NEW YORK A late
push to secure obsolete and shredded scrap in Chicago caused
prices for those grades to make stronger gains than prime scrap
mills that stepped in earlier this week to lock in their
volumes for the month accepted dealer demands for increases of
$30 per gross ton on most grades of scrap, market participants
The few that waited
paid increases of between $30 and $40 per ton, with prices for
No. 1 heavy melt, five-foot plate and structural scrap, and
shredded scrap getting dearer as the week progressed. However,
for the overall Chicago market, the late tons that traded at
higher prices were a small percentage of the total tons traded
in that market.
As a result,
AMMs assessment of No. 1 heavy melt prices in
Chicago finished Nov. 7 at $377 per ton, up $32 from $345 per
ton last month, with market participants reporting trades in a
range of $375 to $380 per ton.
shredded scrap at $390 and plate and structural at $394 per ton
in Chicago Nov. 7, up $31 and $30 per ton, respectively, from
Prime grades like No.
1 bundles and No. 1 busheling rose $30 per ton, with No. 1
busheling in Chicago settling at $430 per ton Nov. 7.
A dramatically reduced
supply of machine shop turnings from machining steel plants led
turnings to increase $40 per ton on average from October,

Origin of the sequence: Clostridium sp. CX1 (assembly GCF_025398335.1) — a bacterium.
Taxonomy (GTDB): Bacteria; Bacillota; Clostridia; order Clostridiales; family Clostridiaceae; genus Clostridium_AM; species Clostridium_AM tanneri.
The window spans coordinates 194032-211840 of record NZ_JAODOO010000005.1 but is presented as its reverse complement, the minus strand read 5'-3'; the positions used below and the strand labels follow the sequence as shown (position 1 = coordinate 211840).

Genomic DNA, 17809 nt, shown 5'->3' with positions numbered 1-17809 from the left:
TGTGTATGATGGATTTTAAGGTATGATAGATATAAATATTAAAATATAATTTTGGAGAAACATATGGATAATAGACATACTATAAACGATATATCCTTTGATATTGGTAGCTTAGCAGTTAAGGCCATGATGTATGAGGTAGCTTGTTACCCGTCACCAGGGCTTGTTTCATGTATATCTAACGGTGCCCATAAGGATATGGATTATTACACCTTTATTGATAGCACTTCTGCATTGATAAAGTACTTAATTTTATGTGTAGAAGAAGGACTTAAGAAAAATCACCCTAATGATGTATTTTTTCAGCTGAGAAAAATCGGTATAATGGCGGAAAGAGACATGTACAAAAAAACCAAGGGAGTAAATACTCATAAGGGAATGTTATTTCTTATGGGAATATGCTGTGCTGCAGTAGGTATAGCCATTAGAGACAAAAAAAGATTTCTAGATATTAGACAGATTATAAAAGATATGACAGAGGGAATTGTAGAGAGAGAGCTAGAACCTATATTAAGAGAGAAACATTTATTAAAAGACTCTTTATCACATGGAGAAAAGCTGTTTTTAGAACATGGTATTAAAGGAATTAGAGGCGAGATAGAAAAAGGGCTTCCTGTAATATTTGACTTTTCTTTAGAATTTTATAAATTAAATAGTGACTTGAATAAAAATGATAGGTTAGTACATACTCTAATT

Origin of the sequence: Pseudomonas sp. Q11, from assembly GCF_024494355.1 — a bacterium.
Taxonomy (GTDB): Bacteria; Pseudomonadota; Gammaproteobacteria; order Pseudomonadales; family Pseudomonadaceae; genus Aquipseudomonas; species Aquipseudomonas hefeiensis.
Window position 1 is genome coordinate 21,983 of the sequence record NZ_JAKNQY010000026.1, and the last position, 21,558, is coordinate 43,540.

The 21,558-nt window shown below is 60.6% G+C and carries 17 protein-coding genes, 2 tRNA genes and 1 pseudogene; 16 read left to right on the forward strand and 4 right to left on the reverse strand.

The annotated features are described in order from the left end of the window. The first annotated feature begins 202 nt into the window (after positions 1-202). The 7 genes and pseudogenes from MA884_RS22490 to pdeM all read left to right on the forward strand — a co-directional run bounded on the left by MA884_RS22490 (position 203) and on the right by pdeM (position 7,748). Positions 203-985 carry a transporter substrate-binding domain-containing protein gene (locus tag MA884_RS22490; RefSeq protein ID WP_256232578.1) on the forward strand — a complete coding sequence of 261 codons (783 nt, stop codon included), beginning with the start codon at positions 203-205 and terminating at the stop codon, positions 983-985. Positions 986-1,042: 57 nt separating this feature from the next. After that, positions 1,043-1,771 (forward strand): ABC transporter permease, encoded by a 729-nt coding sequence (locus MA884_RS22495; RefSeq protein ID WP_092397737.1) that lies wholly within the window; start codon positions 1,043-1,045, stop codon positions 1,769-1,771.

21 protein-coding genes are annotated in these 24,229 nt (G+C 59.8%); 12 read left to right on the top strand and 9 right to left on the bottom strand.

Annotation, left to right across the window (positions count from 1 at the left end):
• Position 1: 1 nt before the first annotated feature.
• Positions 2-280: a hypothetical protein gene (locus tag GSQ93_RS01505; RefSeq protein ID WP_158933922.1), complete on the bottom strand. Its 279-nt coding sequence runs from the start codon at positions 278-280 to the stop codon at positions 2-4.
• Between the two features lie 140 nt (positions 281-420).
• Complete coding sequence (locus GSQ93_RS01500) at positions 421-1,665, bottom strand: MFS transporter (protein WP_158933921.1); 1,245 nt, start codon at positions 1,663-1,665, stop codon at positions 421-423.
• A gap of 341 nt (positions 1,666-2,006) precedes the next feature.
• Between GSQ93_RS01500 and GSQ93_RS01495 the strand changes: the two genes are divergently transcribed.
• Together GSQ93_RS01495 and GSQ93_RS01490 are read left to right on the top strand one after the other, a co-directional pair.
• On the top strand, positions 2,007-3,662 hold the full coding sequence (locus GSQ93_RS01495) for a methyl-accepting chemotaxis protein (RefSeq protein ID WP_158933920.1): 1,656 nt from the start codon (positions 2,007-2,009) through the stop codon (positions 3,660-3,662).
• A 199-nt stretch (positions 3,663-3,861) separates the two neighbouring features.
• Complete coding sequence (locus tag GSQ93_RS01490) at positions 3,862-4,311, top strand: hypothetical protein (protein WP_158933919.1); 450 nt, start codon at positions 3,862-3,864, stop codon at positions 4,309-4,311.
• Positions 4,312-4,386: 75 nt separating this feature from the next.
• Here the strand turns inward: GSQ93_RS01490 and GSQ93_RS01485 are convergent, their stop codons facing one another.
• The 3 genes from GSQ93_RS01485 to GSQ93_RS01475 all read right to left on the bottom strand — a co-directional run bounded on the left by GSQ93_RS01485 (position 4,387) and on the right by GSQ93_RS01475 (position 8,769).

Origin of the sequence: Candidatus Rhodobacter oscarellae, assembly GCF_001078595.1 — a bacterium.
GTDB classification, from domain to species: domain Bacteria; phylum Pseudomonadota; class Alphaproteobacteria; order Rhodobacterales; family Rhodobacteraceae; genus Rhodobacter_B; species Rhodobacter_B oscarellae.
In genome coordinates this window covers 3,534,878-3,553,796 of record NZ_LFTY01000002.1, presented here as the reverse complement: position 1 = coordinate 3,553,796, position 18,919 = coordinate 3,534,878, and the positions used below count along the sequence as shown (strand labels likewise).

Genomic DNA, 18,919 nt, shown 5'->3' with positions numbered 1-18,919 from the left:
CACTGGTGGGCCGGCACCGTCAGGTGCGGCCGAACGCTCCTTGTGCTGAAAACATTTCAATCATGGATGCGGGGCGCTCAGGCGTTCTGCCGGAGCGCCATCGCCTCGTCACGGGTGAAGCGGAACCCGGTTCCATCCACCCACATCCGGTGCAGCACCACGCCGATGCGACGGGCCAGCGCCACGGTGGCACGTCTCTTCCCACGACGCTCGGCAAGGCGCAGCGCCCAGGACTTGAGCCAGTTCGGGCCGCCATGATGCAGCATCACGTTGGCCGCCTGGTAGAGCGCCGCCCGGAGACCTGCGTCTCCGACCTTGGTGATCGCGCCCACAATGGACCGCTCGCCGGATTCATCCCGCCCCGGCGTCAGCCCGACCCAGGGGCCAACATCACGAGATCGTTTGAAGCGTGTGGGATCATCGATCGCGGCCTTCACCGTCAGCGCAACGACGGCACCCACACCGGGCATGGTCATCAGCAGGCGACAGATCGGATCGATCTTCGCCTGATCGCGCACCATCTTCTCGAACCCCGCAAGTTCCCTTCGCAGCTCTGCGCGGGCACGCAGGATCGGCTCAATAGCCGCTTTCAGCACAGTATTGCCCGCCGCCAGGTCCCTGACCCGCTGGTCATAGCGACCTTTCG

marking this months largest increase as prices finished
at $285 per ton. Sources said every mini-mill was chasing any
"Everyone in the
Chicago area was plus $30 (per ton), but it sounds like some
additional strength came into the area (Nov. 6). I was hearing
that dealers were getting plus $35 to $40 on obsolete grades
late (Wednesday), prompted by (one mill) buying anything they
could get their hands on," one supplier said.
A few sources reported
trades into Indiana at about $5 per ton above Chicago levels on
grades like heavy melt, plate and structural and shredded
St. Louis-area mills
also completed trading at the $30-per-ton increases recorded in
most Midwest markets, while in Texas sources reported trades
were concluded at between $20 and $30 per ton higher than
The Detroit market led
off the increases earlier this week (
amm.com, Nov. 6).